2. A sense of the friendly continuity of the ideal power with our own life, and a willing self-surrender to its control.

3. An immense elation and freedom, as the outlines of the confining selfhood melt down.

4. A shifting of the emotional Centre towards loving and harmonious affections, towards “yes, yes” and away from “no,” where the claims of the non-ego are concerned.

For James, the practical consequences of saintliness are asceticism (pleasure in sacrifice), strength of soul (a “blissful equanimity” free from anxieties), purity (a withdrawal from the material world), and charity (tenderness to those most would naturally disdain).

James identified two main features to a mystical experience:

Ineffability —”No adequate report of its contents can be given in words. … its quality must be directly experienced; it cannot be imparted or transferred to others. … mystical states are more like states of feeling than like states of intellect. No one can make clear to another who has never had a certain feeling, in what the quality or worth of it consists.”

Noetic quality —”Although so similar to states of feeling, mystical states seem to those who experience them to be also states of knowledge. They are states of insight into depths of truth unplumbed by the discursive intellect. They are illuminations, revelations, full of significance and importance, all inarticulate though they remain; and as a rule they carry with them a curious sense of authority for after-time.”

He also identified two subsidiary features that are often, but not always, found with mystical experiences:

Transiency —”Mystical states cannot be sustained for long.”

Passivity —”The mystic feels as if his own will were in abeyance, and indeed sometimes as if he were grasped and held by a superior power.”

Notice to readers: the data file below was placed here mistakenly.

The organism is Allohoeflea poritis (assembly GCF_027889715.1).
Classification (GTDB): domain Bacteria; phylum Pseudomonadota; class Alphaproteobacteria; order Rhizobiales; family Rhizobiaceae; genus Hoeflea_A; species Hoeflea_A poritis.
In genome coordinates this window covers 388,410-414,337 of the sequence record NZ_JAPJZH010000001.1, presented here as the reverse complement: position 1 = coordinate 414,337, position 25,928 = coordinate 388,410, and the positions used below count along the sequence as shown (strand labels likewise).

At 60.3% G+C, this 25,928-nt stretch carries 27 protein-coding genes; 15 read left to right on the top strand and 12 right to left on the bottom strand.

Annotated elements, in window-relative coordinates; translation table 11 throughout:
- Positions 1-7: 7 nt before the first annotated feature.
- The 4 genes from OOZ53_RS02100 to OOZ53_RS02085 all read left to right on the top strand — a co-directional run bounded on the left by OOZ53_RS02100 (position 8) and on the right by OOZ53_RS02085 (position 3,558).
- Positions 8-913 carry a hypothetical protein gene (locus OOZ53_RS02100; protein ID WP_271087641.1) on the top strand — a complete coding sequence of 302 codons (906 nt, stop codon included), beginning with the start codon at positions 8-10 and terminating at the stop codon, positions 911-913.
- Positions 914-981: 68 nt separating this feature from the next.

The only thing that religious experience, as we have studied it, unequivocally testifies to is that we can experience union with something larger than ourselves and in that union find our greatest peace.

Read Now: The Varieties of Religious Experience by William James (PDF)

Is Religion a Universal in Human Culture or an Academic Invention?

People give names to persons and things, and then suppose that if they know the names, they know that which the names refer to.

– Keiji Nishitani

diogenes-photo

Brett Colasacco | Aeon Ideas

If anything seems self-evident in human culture, it’s the widespread presence of religion. People do ‘religious’ stuff all the time; a commitment to gods, myths and rituals has been present in all societies. These practices and beliefs are diverse, to be sure, from Aztec human sacrifice to Christian baptism, but they appear to share a common essence. So what could compel the late Jonathan Zittell Smith, arguably the most influential scholar of religion of the past half-century, to declare in his book Imagining Religion: From Babylon to Jonestown (1982) that ‘religion is solely the creation of the scholar’s study’, and that it has ‘no independent existence apart from the academy’?

Smith wanted to dislodge the assumption that the phenomenon of religion needs no definition. He showed that things appearing to us as religious says less about the ideas and practices themselves than it does about the framing concepts that we bring to their interpretation. Far from a universal phenomenon with a distinctive essence, the category of ‘religion’ emerges only through second-order acts of classification and comparison.

When Smith entered the field in the late 1960s, the academic study of religion was still quite young. In the United States, the discipline had been significantly shaped by the Romanian historian of religions Mircea Eliade, who, from 1957 until his death in 1986, taught at the University of Chicago Divinity School. There, Eliade trained a generation of scholars in the approach to religious studies that he had already developed in Europe.